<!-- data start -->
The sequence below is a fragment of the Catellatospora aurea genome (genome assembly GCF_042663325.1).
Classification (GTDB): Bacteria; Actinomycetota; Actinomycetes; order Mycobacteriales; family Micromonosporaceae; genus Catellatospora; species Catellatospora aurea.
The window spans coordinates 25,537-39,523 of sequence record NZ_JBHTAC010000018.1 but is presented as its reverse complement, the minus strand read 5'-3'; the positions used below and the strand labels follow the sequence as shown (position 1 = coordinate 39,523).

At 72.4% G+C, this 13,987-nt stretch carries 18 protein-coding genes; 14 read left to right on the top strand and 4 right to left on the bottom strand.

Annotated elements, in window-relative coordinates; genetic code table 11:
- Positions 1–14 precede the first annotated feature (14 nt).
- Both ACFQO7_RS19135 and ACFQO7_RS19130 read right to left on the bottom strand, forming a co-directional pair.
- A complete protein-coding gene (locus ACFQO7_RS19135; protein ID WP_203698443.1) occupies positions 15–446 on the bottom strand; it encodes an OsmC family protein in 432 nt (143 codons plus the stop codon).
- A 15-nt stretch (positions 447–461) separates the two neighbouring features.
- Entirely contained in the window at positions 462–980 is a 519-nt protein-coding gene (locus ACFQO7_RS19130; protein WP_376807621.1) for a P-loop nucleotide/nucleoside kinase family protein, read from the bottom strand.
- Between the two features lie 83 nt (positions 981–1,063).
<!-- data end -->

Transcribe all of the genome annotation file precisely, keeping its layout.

The sequence below is a fragment of the Catellatospora aurea genome (genome assembly GCF_042663325.1).
Classification (GTDB): Bacteria; Actinomycetota; Actinomycetes; order Mycobacteriales; family Micromonosporaceae; genus Catellatospora; species Catellatospora aurea.
The window spans coordinates 25,537-39,523 of sequence record NZ_JBHTAC010000018.1 but is presented as its reverse complement, the minus strand read 5'-3'; the positions used below and the strand labels follow the sequence as shown (position 1 = coordinate 39,523).

At 72.4% G+C, this 13,987-nt stretch carries 18 protein-coding genes; 14 read left to right on the top strand and 4 right to left on the bottom strand.

Annotated elements, in window-relative coordinates; genetic code table 11:
- Positions 1–14 precede the first annotated feature (14 nt).
- Both ACFQO7_RS19135 and ACFQO7_RS19130 read right to left on the bottom strand, forming a co-directional pair.
- A complete protein-coding gene (locus ACFQO7_RS19135; protein ID WP_203698443.1) occupies positions 15–446 on the bottom strand; it encodes an OsmC family protein in 432 nt (143 codons plus the stop codon).
- A 15-nt stretch (positions 447–461) separates the two neighbouring features.
- Entirely contained in the window at positions 462–980 is a 519-nt protein-coding gene (locus ACFQO7_RS19130; protein WP_376807621.1) for a P-loop nucleotide/nucleoside kinase family protein, read from the bottom strand.
- Between the two features lie 83 nt (positions 981–1,063).